The Tribeca Art District Continues to Gel

The past few years have seen a number of major additions to Tribeca’s gallery scene, particularly in the northeast: Postmasters, Alexander and Bonin, Bortolami, Ortuzar Projects, Twenty First Gallery, and R & Company’s huge expansion. (And there are others above street level.) Even more momentum is on the way….

••• L.A. gallery Regen Projects’s first New York outpost will be on Lispenard, although it’s taking a while to get started, as there has been no activity since the announcement last fall.

••• Early next year (if things go according to schedule), Artists Space will move into two floors of 80 White, at the northeast corner of Cortlandt Alley. The state of its Artists Space Books & Talks annex at 55 Walker remains up in the air.

••• Also at 80 White, the Bronx Museum of the Arts is opening a 4,500-square-foot facility on the second floor for its Artists in the Marketplace professional development program. In the fall of 2016, Crain’s reported, “Donated by General Hardware Co.—a longtime donor to the AIM program—the building will offer five free studios for artists, as well as exhibition and public programming spaces.” The other day, Tribeca artist Grimanesa Amorós posted a still image and video (above) of “Argentum,” the installation she created for the Bronx Museum’s Tribeca outpost. You’ll recall that her “Terrarium” is in the lobby of 54 N. Moore.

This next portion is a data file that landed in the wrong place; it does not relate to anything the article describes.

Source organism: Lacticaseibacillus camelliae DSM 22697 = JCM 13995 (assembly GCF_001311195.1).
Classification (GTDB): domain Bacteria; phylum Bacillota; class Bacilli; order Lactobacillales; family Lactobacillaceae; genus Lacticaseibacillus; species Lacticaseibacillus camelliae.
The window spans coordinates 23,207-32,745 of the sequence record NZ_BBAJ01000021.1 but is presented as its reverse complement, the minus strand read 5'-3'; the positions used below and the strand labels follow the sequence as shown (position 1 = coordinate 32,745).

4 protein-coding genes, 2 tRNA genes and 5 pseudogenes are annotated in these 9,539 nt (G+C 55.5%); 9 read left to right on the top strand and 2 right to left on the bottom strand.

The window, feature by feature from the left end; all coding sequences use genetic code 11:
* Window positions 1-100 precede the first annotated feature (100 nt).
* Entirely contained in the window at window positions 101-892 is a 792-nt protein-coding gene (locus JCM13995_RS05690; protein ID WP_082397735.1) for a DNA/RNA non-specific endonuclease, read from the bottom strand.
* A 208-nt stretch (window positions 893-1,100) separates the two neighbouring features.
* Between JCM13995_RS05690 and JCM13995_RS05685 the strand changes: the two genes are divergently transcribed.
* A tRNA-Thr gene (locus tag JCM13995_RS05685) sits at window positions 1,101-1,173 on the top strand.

••• And the big news here is that another significant gallery is coming onboard. James Cohan gallery has reportedly signed a lease at 48 Walker (below), currently Nili Lotan’s showroom/studio. Cohan currently has locations in Chelsea and the Lower East Side, and I’m not sure whether the Tribeca gallery will be a third or taking the place of one of those. (The gallery said it can’t confirm anything at this time.) Cohan received quite a bit of press last October when people objected to Omer Fast’s exhibit, August, which “constructed a caricature of a derelict Chinatown business that visitors walk through to see the artist’s video work in the backroom,” in the words of Hyperallergic.

I suspect this won’t be the last of it.

 

1 Comment

  1. Even though I can’t afford most (any) of the art in these places, I still love this development of the neighborhood. It’s a pleasure to explore the works of all these artists, even just to take it in through windows while walking down the street. I hope the galleries can survive and remain in the neighborhood (and that we don’t follow the Jane Jacobs prediction of eventual ossification into “dead” neighborhoods full of redundant bank branches and chain stores, like way the once gallery-ful East Village ).

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